There is no secret that Russell Wilson had one of the best rookie seasons in NFL history. He didn’t shatter records, but he lead the Seahawks to the NFC Divisional Playoffs and almost singlehandedly revived Pete Carroll’s career in Seattle. But while his rookie season is over, Wilson is still fighting for something he wants — a new contract.
However, there’s a few things wrong with that, the main thing being Wilson legally can’t ask for a new contract under the new CBA, which is something he’s reportedly already done.
Right now, Wilson is locked into a three year rookie contract, which was structured under the new CBA. After the NFL lockout, one of the major changes made was how much rookies are paid. Salaries had become so massively inflated in the last 10 years, that teams had to seriously discuss whether or not they should hold onto their top pick because they weren’t sure they could afford to sign whoever they drafted.
What the CBA did was lower that rookie wage tremendously, and followed a system the NBA follows when it comes to rookie pay. In the NBA, a rookie is signed to a minimal deal, which locks them in for a period of three years. If, when the contract has expired, the player outplayed that rookie deal he can restructure it and make up the money he lost when he was still on the rookie pay scale.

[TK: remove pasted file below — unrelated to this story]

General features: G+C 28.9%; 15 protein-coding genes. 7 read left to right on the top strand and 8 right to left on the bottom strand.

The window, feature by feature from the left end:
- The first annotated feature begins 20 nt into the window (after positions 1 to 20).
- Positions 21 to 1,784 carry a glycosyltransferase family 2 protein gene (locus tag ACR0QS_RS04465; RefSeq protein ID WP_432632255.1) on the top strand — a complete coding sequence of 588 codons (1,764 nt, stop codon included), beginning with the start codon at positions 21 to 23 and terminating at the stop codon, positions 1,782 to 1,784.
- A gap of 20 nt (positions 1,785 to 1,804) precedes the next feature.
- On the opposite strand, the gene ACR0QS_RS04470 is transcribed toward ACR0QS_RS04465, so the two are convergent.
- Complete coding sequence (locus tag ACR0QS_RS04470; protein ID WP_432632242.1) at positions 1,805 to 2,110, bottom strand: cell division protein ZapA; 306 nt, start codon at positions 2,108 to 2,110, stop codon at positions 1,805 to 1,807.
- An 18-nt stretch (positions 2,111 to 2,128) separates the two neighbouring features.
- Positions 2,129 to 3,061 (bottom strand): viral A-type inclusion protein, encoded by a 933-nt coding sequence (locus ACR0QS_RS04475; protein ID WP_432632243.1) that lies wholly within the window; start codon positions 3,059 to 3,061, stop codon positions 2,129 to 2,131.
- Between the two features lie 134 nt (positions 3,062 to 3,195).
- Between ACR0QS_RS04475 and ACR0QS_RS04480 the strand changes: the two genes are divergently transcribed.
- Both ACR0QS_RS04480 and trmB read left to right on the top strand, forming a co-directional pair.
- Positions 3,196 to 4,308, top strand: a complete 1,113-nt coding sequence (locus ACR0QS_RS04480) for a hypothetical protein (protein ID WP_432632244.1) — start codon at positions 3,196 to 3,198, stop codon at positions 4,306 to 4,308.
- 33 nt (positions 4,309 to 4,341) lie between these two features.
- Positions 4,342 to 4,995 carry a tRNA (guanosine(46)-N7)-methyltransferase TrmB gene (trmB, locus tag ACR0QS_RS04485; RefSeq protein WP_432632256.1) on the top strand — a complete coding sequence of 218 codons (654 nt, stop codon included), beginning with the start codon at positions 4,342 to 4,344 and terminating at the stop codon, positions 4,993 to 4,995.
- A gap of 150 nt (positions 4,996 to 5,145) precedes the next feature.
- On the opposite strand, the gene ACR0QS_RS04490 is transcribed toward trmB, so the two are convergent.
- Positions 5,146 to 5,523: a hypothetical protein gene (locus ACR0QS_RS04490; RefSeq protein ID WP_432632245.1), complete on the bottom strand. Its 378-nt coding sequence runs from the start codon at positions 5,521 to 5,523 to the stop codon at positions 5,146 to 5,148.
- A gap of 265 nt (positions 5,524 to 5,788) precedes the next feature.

The NFL makes rookies sign deeply discounted contracts that can’t be altered until the final year of the rookie contract has expired. Wilson has two years left on his deal, which means even though he could argue for a raise, he’s not getting one. Even if the Seahawks wanted to pay him and lock him up for longer than three years, they can’t — at least not now.
It’s a rule meant to curb the insane spending teams do on rookies, but we’re starting to see it’s downside. Michael Vick, a guy who barely played up to a tenth of what Wilson did this season, is likely going to get a deal north of the $10 million mark and others will get much more. To put it in perspective, Matt Flynn, a guy who made zero starts for the Seahawks in 2012 is set to make $7.2 million next season while Wilson payday for the entire year is $634,850.
Even if you earn more than your worth as an NFL rookie, you have to keep it up to get paid, as the NFL has seemingly eliminated the chance for rookie one-hit wonders to score big paydays. In this new era of the NFL, not only do you have to earn your money and literally pay your dues, but you have to do it consistently to be finically recognized.